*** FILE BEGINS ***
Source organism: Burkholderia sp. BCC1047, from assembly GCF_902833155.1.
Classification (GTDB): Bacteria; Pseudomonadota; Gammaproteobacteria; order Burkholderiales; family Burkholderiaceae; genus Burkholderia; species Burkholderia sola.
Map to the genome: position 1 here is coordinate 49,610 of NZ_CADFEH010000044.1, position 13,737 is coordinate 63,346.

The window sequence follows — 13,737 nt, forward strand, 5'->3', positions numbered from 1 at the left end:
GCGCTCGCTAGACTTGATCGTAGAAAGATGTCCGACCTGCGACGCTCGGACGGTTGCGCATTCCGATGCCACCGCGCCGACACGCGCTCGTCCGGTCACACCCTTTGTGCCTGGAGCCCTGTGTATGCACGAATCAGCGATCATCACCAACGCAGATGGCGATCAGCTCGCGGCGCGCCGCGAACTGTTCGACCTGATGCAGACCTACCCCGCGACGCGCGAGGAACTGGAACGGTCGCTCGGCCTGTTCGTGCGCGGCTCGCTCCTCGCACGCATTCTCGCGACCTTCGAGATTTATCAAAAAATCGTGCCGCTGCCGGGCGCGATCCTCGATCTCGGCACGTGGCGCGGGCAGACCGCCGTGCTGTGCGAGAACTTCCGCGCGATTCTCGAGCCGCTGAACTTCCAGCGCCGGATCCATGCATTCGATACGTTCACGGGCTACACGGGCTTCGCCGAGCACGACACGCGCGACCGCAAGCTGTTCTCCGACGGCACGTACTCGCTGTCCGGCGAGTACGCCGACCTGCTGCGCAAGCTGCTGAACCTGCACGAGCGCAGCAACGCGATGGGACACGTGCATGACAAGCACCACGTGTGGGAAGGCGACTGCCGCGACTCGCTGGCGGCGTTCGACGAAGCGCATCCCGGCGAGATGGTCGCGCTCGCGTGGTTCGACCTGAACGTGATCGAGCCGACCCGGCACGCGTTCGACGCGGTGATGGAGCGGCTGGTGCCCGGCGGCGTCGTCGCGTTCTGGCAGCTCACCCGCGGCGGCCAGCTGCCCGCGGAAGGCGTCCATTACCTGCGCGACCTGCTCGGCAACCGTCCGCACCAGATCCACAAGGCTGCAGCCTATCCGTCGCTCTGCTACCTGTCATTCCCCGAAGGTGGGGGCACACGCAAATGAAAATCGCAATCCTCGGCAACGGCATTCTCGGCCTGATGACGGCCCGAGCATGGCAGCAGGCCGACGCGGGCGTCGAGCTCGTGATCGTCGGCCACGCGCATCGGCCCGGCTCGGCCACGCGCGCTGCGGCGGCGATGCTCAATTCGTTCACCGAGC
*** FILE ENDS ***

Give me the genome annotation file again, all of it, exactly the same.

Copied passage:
Source organism: Burkholderia sp. BCC1047, from assembly GCF_902833155.1.
Classification (GTDB): Bacteria; Pseudomonadota; Gammaproteobacteria; order Burkholderiales; family Burkholderiaceae; genus Burkholderia; species Burkholderia sola.
Map to the genome: position 1 here is coordinate 49,610 of NZ_CADFEH010000044.1, position 13,737 is coordinate 63,346.

The window sequence follows — 13,737 nt, forward strand, 5'->3', positions numbered from 1 at the left end:
GCGCTCGCTAGACTTGATCGTAGAAAGATGTCCGACCTGCGACGCTCGGACGGTTGCGCATTCCGATGCCACCGCGCCGACACGCGCTCGTCCGGTCACACCCTTTGTGCCTGGAGCCCTGTGTATGCACGAATCAGCGATCATCACCAACGCAGATGGCGATCAGCTCGCGGCGCGCCGCGAACTGTTCGACCTGATGCAGACCTACCCCGCGACGCGCGAGGAACTGGAACGGTCGCTCGGCCTGTTCGTGCGCGGCTCGCTCCTCGCACGCATTCTCGCGACCTTCGAGATTTATCAAAAAATCGTGCCGCTGCCGGGCGCGATCCTCGATCTCGGCACGTGGCGCGGGCAGACCGCCGTGCTGTGCGAGAACTTCCGCGCGATTCTCGAGCCGCTGAACTTCCAGCGCCGGATCCATGCATTCGATACGTTCACGGGCTACACGGGCTTCGCCGAGCACGACACGCGCGACCGCAAGCTGTTCTCCGACGGCACGTACTCGCTGTCCGGCGAGTACGCCGACCTGCTGCGCAAGCTGCTGAACCTGCACGAGCGCAGCAACGCGATGGGACACGTGCATGACAAGCACCACGTGTGGGAAGGCGACTGCCGCGACTCGCTGGCGGCGTTCGACGAAGCGCATCCCGGCGAGATGGTCGCGCTCGCGTGGTTCGACCTGAACGTGATCGAGCCGACCCGGCACGCGTTCGACGCGGTGATGGAGCGGCTGGTGCCCGGCGGCGTCGTCGCGTTCTGGCAGCTCACCCGCGGCGGCCAGCTGCCCGCGGAAGGCGTCCATTACCTGCGCGACCTGCTCGGCAACCGTCCGCACCAGATCCACAAGGCTGCAGCCTATCCGTCGCTCTGCTACCTGTCATTCCCCGAAGGTGGGGGCACACGCAAATGAAAATCGCAATCCTCGGCAACGGCATTCTCGGCCTGATGACGGCCCGAGCATGGCAGCAGGCCGACGCGGGCGTCGAGCTCGTGATCGTCGGCCACGCGCATCGGCCCGGCTCGGCCACGCGCGCTGCGGCGGCGATGCTCAATTCGTTCACCGAGC